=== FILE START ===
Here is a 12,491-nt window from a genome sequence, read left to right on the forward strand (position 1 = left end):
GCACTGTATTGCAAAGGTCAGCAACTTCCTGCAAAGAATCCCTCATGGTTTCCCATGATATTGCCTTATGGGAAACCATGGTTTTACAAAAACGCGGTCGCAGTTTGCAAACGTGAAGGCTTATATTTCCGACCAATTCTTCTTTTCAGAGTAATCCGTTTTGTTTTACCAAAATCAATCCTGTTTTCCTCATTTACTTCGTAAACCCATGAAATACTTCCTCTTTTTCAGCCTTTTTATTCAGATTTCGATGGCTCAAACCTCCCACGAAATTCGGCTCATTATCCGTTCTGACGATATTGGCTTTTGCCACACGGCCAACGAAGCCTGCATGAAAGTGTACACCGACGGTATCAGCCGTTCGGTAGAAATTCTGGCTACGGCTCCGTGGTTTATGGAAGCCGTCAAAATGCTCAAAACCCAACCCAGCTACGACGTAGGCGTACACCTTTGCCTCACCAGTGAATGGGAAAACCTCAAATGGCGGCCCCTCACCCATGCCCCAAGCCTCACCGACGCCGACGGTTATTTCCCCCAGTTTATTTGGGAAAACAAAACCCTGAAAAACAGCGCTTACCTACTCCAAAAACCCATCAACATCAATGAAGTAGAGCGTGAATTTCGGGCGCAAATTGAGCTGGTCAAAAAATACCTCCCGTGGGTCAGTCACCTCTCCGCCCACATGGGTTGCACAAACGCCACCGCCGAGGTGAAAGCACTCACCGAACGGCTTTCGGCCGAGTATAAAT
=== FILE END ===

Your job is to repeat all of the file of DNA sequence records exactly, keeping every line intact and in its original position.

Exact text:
Here is a 12,491-nt window from a genome sequence, read left to right on the forward strand (position 1 = left end):
GCACTGTATTGCAAAGGTCAGCAACTTCCTGCAAAGAATCCCTCATGGTTTCCCATGATATTGCCTTATGGGAAACCATGGTTTTACAAAAACGCGGTCGCAGTTTGCAAACGTGAAGGCTTATATTTCCGACCAATTCTTCTTTTCAGAGTAATCCGTTTTGTTTTACCAAAATCAATCCTGTTTTCCTCATTTACTTCGTAAACCCATGAAATACTTCCTCTTTTTCAGCCTTTTTATTCAGATTTCGATGGCTCAAACCTCCCACGAAATTCGGCTCATTATCCGTTCTGACGATATTGGCTTTTGCCACACGGCCAACGAAGCCTGCATGAAAGTGTACACCGACGGTATCAGCCGTTCGGTAGAAATTCTGGCTACGGCTCCGTGGTTTATGGAAGCCGTCAAAATGCTCAAAACCCAACCCAGCTACGACGTAGGCGTACACCTTTGCCTCACCAGTGAATGGGAAAACCTCAAATGGCGGCCCCTCACCCATGCCCCAAGCCTCACCGACGCCGACGGTTATTTCCCCCAGTTTATTTGGGAAAACAAAACCCTGAAAAACAGCGCTTACCTACTCCAAAAACCCATCAACATCAATGAAGTAGAGCGTGAATTTCGGGCGCAAATTGAGCTGGTCAAAAAATACCTCCCGTGGGTCAGTCACCTCTCCGCCCACATGGGTTGCACAAACGCCACCGCCGAGGTGAAAGCACTCACCGAACGGCTTTCGGCCGAGTATAAAT